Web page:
Jim Gleason Elected President Of SAG-AFTRA’s New Orleans Local In A Squeaker; Rik Deskin Handily Reelected President Of Seattle Local

Two more local SAG-AFTRA presidencies have been decided: Jim Gleason won a squeaker in New Orleans, and Rik Deskin won handily in Seattle. Both elections are setbacks for Matthew Modine, who’s running against Fran Drescher for national president.

Modine supported Olga Wilhelmine in New Orleans, where she lost to Gleason by only eight votes, 120-112. Deskin, who defeated Peter M. Wallack by a vote of 158-62, is a prominent Drescher supporter.

Only 18.4% of the 1,233 eligible members voted in Seattle, while 32% of the 734 eligible members voted in New Orleans – the highest percentage of any of the 13 locals to have concluded balloting so far, with 12 more still to come. Of the 13 locals that have already voted, only 22.2% of their eligible members – 4,467 out of 20,112 – cast ballots in their local elections.

So far, Modine-supported candidates have only picked up one local presidency – in Nevada.

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Local candidates supported by Drescher’s Unite for Strength ruling party have now picked up 12 presidencies – four in contested races in Seattle, Chicago, Hawaii and San Francisco; and eight more in uncontested elections in Arizona-Utah, Dallas-Fort Worth, Houston-Austin, Miami, Portland, Nashville, New Mexico and Washington, D.C.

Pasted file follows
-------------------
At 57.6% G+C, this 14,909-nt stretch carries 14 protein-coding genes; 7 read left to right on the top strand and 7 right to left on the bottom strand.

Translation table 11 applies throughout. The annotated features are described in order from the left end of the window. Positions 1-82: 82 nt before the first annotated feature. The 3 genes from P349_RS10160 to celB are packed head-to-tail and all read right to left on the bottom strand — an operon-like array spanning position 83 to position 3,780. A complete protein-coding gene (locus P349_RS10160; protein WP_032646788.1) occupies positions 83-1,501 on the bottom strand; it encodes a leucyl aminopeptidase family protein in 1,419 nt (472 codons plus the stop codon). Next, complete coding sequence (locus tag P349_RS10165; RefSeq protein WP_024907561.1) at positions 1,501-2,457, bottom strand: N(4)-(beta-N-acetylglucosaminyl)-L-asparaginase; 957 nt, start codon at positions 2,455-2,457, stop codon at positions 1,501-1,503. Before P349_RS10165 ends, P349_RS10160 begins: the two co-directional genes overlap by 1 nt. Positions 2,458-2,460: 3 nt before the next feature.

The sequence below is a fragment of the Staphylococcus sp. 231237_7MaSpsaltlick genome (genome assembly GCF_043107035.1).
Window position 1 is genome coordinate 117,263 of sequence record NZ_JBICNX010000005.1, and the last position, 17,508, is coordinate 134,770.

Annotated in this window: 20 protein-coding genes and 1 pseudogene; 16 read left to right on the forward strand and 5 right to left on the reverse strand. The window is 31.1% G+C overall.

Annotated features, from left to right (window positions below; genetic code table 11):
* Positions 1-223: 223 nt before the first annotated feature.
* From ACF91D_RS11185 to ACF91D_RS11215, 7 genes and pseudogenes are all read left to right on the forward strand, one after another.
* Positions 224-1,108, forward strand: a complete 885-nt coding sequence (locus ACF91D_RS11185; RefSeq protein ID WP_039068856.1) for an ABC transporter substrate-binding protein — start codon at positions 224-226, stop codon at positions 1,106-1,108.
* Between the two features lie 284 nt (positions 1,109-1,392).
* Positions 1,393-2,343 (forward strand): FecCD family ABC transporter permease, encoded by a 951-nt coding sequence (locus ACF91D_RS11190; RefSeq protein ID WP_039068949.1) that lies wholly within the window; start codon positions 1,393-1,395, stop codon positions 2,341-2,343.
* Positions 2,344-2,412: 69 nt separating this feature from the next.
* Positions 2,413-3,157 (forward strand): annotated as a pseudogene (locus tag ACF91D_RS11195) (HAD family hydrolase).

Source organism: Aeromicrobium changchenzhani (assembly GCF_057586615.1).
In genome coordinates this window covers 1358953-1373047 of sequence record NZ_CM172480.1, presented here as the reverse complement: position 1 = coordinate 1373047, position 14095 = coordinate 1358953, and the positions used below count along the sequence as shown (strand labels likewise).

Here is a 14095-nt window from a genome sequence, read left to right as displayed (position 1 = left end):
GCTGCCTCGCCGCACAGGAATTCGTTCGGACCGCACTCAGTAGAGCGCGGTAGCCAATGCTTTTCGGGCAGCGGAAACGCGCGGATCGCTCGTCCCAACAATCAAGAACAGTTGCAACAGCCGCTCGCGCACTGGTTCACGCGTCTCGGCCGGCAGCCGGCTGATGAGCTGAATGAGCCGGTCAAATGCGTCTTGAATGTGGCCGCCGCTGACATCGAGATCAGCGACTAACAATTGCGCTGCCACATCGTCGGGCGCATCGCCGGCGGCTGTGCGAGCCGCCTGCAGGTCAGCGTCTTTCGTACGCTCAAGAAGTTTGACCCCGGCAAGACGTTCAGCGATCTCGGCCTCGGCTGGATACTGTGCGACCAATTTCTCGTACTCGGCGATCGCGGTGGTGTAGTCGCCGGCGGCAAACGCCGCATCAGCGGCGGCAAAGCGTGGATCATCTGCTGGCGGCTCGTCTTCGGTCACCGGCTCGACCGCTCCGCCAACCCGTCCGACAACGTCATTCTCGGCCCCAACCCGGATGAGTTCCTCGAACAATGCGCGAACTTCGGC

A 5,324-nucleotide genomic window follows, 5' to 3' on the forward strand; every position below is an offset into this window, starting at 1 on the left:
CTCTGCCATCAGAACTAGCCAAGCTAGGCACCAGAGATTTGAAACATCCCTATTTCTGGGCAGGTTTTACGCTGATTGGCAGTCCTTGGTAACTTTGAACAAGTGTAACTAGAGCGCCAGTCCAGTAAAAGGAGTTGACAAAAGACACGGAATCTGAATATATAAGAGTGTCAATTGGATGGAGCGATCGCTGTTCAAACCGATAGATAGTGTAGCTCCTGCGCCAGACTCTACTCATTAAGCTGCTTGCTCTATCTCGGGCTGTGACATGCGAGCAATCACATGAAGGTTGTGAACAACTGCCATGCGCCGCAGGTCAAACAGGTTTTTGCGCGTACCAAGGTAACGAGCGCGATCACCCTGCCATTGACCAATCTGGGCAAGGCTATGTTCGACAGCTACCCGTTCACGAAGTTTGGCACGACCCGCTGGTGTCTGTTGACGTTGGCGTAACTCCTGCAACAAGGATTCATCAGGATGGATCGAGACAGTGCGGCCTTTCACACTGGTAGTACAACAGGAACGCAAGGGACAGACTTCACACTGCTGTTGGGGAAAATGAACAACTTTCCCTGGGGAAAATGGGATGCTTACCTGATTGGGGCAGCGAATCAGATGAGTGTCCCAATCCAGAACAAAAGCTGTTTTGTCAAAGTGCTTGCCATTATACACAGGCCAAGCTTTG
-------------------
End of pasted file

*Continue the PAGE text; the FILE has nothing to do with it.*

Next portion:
Gleason, who won in New Orleans without even posting a candidate’s statement on the ballot, does not appear to be aligned with either faction.

New Orleans had been a bright spot for Modine and his MembershipFirst slate two years ago when he lost to Gabrielle Carteris in the race for national president. He’d supported Wilhelmine in her race for a seat on the national board, which she won handily. She won again in a re-run after the local’s election committee found that her NOLA Slate for Change candidates had accepted “unlawful contributions” from employers at a campaign event – a charge they hotly disputed.

Wilhelmine, who still has two years remaining of her four-year national board term, also lost a close race for the local’s presidency in 2019, when she was defeated by only 13 votes.

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